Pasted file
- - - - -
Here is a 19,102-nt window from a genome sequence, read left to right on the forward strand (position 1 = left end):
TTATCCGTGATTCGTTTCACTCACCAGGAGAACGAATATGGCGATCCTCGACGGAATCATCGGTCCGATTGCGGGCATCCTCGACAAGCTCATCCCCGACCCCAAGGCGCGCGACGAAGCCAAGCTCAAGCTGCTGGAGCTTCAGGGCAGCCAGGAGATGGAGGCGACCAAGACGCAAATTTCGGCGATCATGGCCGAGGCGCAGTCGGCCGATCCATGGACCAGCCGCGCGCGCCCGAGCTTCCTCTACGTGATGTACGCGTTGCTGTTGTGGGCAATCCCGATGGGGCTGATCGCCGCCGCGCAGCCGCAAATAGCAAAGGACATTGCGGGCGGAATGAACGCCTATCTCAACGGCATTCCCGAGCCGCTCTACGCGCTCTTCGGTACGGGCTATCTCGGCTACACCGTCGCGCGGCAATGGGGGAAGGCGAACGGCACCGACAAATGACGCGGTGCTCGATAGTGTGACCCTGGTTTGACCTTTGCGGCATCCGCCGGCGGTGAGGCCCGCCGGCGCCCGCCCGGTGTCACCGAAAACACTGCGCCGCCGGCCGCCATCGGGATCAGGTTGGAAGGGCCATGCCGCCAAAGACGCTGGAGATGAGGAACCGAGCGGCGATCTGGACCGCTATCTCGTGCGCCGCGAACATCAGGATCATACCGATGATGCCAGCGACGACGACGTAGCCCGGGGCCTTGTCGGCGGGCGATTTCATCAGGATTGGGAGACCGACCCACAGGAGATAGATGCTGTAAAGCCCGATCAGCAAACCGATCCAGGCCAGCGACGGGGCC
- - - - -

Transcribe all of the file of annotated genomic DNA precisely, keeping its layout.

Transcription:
Here is a 19,102-nt window from a genome sequence, read left to right on the forward strand (position 1 = left end):
TTATCCGTGATTCGTTTCACTCACCAGGAGAACGAATATGGCGATCCTCGACGGAATCATCGGTCCGATTGCGGGCATCCTCGACAAGCTCATCCCCGACCCCAAGGCGCGCGACGAAGCCAAGCTCAAGCTGCTGGAGCTTCAGGGCAGCCAGGAGATGGAGGCGACCAAGACGCAAATTTCGGCGATCATGGCCGAGGCGCAGTCGGCCGATCCATGGACCAGCCGCGCGCGCCCGAGCTTCCTCTACGTGATGTACGCGTTGCTGTTGTGGGCAATCCCGATGGGGCTGATCGCCGCCGCGCAGCCGCAAATAGCAAAGGACATTGCGGGCGGAATGAACGCCTATCTCAACGGCATTCCCGAGCCGCTCTACGCGCTCTTCGGTACGGGCTATCTCGGCTACACCGTCGCGCGGCAATGGGGGAAGGCGAACGGCACCGACAAATGACGCGGTGCTCGATAGTGTGACCCTGGTTTGACCTTTGCGGCATCCGCCGGCGGTGAGGCCCGCCGGCGCCCGCCCGGTGTCACCGAAAACACTGCGCCGCCGGCCGCCATCGGGATCAGGTTGGAAGGGCCATGCCGCCAAAGACGCTGGAGATGAGGAACCGAGCGGCGATCTGGACCGCTATCTCGTGCGCCGCGAACATCAGGATCATACCGATGATGCCAGCGACGACGACGTAGCCCGGGGCCTTGTCGGCGGGCGATTTCATCAGGATTGGGAGACCGACCCACAGGAGATAGATGCTGTAAAGCCCGATCAGCAAACCGATCCAGGCCAGCGACGGGGCC